After the spill occurred, it travelled down to Gallup Park. Both booms were compromised during the storm that came later that night. The booms caught some material, but both were compromised during the storm. Now, many have told me, "1/4 quart of oil can damage so much water", and when I've asked, "what about phosphoric acid"? Now, what does phosphoric acid do? I don't know, but I do know that according to the HRWC webpage
"Nonpoint source pollution is pollution that cannot be traced to any specific source, such as a manufacturing plant."
In this case, if you read through the Q&A
and look at the incident reports
, the spill was traced to an outfall, and that outfall led to a particular, but the exact point of entry was not found. So if you were a manufacturing plant, and you had a spill, but no one could find the exact spot where it entered, what does that mean? Would you at least get a ticket for littering?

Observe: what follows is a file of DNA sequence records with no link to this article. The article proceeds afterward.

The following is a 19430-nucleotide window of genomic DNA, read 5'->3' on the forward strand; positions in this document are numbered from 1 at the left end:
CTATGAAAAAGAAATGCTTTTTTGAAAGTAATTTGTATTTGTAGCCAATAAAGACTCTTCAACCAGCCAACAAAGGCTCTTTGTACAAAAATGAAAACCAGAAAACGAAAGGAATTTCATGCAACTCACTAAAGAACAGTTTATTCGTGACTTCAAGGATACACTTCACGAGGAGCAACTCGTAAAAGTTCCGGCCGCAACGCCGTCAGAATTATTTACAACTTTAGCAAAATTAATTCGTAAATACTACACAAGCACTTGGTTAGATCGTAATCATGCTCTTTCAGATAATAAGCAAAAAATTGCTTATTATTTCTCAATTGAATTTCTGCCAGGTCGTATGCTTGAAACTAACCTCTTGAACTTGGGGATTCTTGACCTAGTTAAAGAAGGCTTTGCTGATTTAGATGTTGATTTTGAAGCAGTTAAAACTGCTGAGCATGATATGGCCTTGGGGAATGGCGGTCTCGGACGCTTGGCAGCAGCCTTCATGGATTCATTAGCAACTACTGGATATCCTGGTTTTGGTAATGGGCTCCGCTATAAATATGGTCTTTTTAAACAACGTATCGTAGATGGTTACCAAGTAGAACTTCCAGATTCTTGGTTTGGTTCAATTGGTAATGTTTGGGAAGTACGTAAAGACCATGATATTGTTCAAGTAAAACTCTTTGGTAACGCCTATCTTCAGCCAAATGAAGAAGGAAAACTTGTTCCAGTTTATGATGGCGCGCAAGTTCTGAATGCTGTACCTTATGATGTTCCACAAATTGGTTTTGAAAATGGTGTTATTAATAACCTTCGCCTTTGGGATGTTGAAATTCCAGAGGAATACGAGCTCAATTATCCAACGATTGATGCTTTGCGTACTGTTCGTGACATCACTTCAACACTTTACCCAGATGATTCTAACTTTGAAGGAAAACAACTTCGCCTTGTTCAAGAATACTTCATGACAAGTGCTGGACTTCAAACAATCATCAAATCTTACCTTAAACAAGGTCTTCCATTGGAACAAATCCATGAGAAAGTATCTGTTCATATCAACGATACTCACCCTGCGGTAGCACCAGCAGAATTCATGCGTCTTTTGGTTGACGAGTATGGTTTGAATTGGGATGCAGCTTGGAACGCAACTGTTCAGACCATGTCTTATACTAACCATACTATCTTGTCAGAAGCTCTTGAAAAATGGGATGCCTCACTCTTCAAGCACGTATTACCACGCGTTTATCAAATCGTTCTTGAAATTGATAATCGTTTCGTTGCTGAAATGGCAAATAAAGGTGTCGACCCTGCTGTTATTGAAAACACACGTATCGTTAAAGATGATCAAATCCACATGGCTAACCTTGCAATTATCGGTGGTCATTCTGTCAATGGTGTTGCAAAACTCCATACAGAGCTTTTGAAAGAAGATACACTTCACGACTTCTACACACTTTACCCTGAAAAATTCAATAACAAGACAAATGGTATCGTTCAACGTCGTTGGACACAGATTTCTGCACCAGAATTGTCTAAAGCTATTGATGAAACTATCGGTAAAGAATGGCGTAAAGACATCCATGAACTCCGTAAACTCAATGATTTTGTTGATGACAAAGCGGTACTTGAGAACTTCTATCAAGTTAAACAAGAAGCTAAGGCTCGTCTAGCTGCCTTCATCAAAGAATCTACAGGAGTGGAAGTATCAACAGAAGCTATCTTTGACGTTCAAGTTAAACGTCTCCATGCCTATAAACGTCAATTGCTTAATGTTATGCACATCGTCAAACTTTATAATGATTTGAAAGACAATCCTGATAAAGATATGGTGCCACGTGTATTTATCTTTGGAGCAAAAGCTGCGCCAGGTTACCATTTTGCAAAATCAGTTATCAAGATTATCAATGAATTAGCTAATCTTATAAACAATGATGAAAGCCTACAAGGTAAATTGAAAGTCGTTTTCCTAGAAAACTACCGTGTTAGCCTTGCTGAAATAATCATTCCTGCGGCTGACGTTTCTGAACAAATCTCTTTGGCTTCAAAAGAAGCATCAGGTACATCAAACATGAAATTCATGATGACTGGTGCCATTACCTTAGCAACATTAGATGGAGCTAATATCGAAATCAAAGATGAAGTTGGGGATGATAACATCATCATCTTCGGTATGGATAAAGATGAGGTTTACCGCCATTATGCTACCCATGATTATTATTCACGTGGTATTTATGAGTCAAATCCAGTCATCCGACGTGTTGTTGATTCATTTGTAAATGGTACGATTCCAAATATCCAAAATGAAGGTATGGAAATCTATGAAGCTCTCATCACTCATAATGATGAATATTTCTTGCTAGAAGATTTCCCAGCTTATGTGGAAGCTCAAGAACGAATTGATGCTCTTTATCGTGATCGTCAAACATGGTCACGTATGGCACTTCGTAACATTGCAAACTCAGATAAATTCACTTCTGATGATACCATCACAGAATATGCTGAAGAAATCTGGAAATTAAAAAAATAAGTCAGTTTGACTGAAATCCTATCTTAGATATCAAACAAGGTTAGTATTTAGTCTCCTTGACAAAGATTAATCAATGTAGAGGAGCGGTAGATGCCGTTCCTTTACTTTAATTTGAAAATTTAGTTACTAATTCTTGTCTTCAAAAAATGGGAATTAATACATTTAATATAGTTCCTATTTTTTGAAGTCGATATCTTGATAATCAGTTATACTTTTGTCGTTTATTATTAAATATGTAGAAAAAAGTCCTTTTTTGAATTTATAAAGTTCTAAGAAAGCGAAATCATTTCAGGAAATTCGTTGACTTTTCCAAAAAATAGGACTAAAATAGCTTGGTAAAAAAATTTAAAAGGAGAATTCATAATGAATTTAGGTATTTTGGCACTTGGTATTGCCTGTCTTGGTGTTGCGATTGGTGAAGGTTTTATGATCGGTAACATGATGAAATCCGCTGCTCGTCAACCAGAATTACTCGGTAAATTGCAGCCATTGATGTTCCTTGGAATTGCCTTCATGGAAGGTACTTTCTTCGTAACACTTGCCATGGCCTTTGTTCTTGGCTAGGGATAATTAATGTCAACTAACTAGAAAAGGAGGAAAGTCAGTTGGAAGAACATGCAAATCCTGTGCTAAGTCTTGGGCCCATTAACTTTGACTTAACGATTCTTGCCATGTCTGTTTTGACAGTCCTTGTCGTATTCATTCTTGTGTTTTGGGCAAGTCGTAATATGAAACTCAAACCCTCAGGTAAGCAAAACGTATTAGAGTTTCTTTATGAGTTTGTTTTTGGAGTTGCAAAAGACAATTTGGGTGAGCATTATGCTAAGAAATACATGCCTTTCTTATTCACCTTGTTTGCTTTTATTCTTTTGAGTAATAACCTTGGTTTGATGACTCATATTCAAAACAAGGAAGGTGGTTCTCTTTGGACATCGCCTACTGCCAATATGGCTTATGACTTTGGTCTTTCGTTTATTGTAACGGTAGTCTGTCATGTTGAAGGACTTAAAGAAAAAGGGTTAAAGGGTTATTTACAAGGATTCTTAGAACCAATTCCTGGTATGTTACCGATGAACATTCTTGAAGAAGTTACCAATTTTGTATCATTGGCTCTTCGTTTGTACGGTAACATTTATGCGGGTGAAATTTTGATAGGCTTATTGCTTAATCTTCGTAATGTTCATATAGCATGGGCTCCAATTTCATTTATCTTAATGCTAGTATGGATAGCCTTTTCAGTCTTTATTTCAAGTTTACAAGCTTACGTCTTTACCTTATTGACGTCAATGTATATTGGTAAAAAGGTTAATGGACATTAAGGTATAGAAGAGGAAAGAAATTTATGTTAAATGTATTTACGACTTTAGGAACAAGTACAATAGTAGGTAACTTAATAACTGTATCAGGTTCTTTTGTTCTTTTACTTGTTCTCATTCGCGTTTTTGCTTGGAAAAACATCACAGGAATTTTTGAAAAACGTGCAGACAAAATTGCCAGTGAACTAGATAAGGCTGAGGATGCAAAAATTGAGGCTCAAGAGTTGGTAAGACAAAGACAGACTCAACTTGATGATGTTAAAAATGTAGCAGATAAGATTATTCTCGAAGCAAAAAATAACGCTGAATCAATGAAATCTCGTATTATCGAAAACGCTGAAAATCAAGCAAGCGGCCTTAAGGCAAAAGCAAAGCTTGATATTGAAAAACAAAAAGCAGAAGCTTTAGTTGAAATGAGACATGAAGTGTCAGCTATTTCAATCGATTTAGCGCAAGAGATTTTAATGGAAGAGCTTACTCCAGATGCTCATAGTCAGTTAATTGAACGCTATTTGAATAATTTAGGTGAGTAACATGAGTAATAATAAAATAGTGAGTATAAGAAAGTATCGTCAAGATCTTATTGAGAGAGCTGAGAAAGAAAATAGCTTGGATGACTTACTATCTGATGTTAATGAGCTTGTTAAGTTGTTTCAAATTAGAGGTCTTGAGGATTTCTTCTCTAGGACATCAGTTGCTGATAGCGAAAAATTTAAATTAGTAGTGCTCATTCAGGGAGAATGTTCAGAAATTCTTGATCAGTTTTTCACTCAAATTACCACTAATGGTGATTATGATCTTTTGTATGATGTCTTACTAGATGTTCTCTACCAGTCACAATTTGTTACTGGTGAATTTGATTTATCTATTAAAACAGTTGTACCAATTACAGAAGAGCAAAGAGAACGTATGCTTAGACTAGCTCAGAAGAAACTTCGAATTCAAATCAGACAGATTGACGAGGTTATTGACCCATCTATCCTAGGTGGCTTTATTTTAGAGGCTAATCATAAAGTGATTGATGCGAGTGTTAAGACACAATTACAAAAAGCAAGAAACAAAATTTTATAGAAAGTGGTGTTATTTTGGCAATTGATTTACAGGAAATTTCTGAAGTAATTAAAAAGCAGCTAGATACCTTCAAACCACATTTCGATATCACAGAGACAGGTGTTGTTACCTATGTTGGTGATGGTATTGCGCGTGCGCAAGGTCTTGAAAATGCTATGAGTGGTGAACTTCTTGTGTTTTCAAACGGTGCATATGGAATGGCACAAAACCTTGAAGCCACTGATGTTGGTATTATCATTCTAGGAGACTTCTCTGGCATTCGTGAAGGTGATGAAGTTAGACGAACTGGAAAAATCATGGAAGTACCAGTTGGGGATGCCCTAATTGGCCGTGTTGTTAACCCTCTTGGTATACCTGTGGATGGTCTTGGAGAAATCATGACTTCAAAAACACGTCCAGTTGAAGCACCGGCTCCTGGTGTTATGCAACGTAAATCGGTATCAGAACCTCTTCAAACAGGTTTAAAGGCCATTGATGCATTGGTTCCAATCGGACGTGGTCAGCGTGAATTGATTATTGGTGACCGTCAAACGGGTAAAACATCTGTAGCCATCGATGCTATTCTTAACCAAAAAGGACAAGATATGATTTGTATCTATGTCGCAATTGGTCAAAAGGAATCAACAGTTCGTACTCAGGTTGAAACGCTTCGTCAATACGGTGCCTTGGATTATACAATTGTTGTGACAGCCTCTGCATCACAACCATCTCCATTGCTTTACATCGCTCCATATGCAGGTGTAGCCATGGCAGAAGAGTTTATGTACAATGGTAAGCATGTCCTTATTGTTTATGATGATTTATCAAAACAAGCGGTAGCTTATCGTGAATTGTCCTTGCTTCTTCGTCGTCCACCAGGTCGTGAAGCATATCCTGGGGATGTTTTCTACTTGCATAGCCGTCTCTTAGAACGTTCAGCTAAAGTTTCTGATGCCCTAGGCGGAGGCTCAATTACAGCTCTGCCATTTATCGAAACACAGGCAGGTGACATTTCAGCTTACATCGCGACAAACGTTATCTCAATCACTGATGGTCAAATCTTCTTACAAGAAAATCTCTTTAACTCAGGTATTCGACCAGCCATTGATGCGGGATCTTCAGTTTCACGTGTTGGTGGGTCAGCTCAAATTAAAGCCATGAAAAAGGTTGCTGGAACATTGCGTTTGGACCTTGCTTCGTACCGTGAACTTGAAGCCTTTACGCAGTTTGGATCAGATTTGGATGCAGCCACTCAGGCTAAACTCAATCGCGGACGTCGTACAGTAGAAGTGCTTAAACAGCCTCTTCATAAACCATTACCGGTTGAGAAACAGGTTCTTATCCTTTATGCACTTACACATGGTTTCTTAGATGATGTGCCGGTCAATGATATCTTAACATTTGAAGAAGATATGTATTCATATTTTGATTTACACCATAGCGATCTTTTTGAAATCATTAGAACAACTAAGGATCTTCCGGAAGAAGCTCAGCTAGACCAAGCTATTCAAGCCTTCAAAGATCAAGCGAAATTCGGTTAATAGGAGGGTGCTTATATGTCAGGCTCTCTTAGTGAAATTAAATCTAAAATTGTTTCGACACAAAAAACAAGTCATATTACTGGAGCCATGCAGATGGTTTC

According to the HRWC page,
"But, a small amount of phosphorus goes a very long way. As little as one pound can stimulate the growth of 500 pounds of algae. The green “muck” of algae is harmful to aquatic species, and more than annoying to recreational users of the river. As algae and other plant material decompose, oxygen levels in the water are depleted, jeopardizing the entire river system and leaving fish and other aquatic inhabitants “gasping for breath.”.
Gallup Park has a bunch of algae. Now I'm not saying that this particular incident created all of it, but it certainly never helped.